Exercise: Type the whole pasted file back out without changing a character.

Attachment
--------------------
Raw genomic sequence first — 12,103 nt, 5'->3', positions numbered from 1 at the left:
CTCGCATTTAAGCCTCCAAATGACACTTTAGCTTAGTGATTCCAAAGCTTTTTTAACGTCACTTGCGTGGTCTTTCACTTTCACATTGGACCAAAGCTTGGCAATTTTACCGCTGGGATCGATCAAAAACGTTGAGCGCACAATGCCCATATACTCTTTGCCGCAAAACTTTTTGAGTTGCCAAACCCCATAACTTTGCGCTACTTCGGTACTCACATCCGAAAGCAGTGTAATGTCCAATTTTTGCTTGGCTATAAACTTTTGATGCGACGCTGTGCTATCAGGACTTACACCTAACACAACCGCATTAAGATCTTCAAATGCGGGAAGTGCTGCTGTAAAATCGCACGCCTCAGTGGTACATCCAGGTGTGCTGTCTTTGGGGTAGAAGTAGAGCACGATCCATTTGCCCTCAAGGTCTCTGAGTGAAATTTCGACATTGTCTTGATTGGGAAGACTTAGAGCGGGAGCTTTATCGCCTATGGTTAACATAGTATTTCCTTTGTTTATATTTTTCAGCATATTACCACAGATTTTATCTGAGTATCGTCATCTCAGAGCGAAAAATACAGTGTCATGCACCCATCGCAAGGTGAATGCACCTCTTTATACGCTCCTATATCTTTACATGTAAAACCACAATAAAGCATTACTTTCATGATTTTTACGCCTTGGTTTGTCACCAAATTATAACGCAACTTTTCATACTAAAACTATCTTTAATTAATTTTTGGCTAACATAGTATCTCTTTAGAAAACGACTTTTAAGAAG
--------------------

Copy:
Raw genomic sequence first — 12,103 nt, 5'->3', positions numbered from 1 at the left:
CTCGCATTTAAGCCTCCAAATGACACTTTAGCTTAGTGATTCCAAAGCTTTTTTAACGTCACTTGCGTGGTCTTTCACTTTCACATTGGACCAAAGCTTGGCAATTTTACCGCTGGGATCGATCAAAAACGTTGAGCGCACAATGCCCATATACTCTTTGCCGCAAAACTTTTTGAGTTGCCAAACCCCATAACTTTGCGCTACTTCGGTACTCACATCCGAAAGCAGTGTAATGTCCAATTTTTGCTTGGCTATAAACTTTTGATGCGACGCTGTGCTATCAGGACTTACACCTAACACAACCGCATTAAGATCTTCAAATGCGGGAAGTGCTGCTGTAAAATCGCACGCCTCAGTGGTACATCCAGGTGTGCTGTCTTTGGGGTAGAAGTAGAGCACGATCCATTTGCCCTCAAGGTCTCTGAGTGAAATTTCGACATTGTCTTGATTGGGAAGACTTAGAGCGGGAGCTTTATCGCCTATGGTTAACATAGTATTTCCTTTGTTTATATTTTTCAGCATATTACCACAGATTTTATCTGAGTATCGTCATCTCAGAGCGAAAAATACAGTGTCATGCACCCATCGCAAGGTGAATGCACCTCTTTATACGCTCCTATATCTTTACATGTAAAACCACAATAAAGCATTACTTTCATGATTTTTACGCCTTGGTTTGTCACCAAATTATAACGCAACTTTTCATACTAAAACTATCTTTAATTAATTTTTGGCTAACATAGTATCTCTTTAGAAAACGACTTTTAAGAAG